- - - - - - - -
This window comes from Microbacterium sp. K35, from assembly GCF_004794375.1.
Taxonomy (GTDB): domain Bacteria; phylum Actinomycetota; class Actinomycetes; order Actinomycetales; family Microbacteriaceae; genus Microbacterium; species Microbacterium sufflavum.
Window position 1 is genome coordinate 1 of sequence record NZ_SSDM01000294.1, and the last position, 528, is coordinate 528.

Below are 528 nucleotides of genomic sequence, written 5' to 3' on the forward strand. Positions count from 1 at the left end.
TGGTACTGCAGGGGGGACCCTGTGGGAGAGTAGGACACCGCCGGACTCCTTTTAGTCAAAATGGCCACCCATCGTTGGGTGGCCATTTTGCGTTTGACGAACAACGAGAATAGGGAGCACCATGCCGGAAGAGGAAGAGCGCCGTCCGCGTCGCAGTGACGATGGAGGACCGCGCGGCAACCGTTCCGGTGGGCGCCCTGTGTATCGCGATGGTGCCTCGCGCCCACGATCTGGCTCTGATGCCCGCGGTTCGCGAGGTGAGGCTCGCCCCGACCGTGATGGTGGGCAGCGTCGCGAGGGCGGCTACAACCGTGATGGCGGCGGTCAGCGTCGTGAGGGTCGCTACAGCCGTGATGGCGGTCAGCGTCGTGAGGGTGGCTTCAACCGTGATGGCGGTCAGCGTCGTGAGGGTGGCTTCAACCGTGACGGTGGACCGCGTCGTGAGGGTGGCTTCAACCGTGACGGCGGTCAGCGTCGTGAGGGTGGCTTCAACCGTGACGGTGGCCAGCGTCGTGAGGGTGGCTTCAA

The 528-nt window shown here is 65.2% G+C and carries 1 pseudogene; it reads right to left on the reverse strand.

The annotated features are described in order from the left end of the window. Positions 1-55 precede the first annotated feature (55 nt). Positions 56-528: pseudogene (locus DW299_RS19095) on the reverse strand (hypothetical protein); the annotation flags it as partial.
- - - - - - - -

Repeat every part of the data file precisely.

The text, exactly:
This window comes from Microbacterium sp. K35, from assembly GCF_004794375.1.
Taxonomy (GTDB): domain Bacteria; phylum Actinomycetota; class Actinomycetes; order Actinomycetales; family Microbacteriaceae; genus Microbacterium; species Microbacterium sufflavum.
Window position 1 is genome coordinate 1 of sequence record NZ_SSDM01000294.1, and the last position, 528, is coordinate 528.

Below are 528 nucleotides of genomic sequence, written 5' to 3' on the forward strand. Positions count from 1 at the left end.
TGGTACTGCAGGGGGGACCCTGTGGGAGAGTAGGACACCGCCGGACTCCTTTTAGTCAAAATGGCCACCCATCGTTGGGTGGCCATTTTGCGTTTGACGAACAACGAGAATAGGGAGCACCATGCCGGAAGAGGAAGAGCGCCGTCCGCGTCGCAGTGACGATGGAGGACCGCGCGGCAACCGTTCCGGTGGGCGCCCTGTGTATCGCGATGGTGCCTCGCGCCCACGATCTGGCTCTGATGCCCGCGGTTCGCGAGGTGAGGCTCGCCCCGACCGTGATGGTGGGCAGCGTCGCGAGGGCGGCTACAACCGTGATGGCGGCGGTCAGCGTCGTGAGGGTCGCTACAGCCGTGATGGCGGTCAGCGTCGTGAGGGTGGCTTCAACCGTGATGGCGGTCAGCGTCGTGAGGGTGGCTTCAACCGTGACGGTGGACCGCGTCGTGAGGGTGGCTTCAACCGTGACGGCGGTCAGCGTCGTGAGGGTGGCTTCAACCGTGACGGTGGCCAGCGTCGTGAGGGTGGCTTCAA

The 528-nt window shown here is 65.2% G+C and carries 1 pseudogene; it reads right to left on the reverse strand.

The annotated features are described in order from the left end of the window. Positions 1-55 precede the first annotated feature (55 nt). Positions 56-528: pseudogene (locus DW299_RS19095) on the reverse strand (hypothetical protein); the annotation flags it as partial.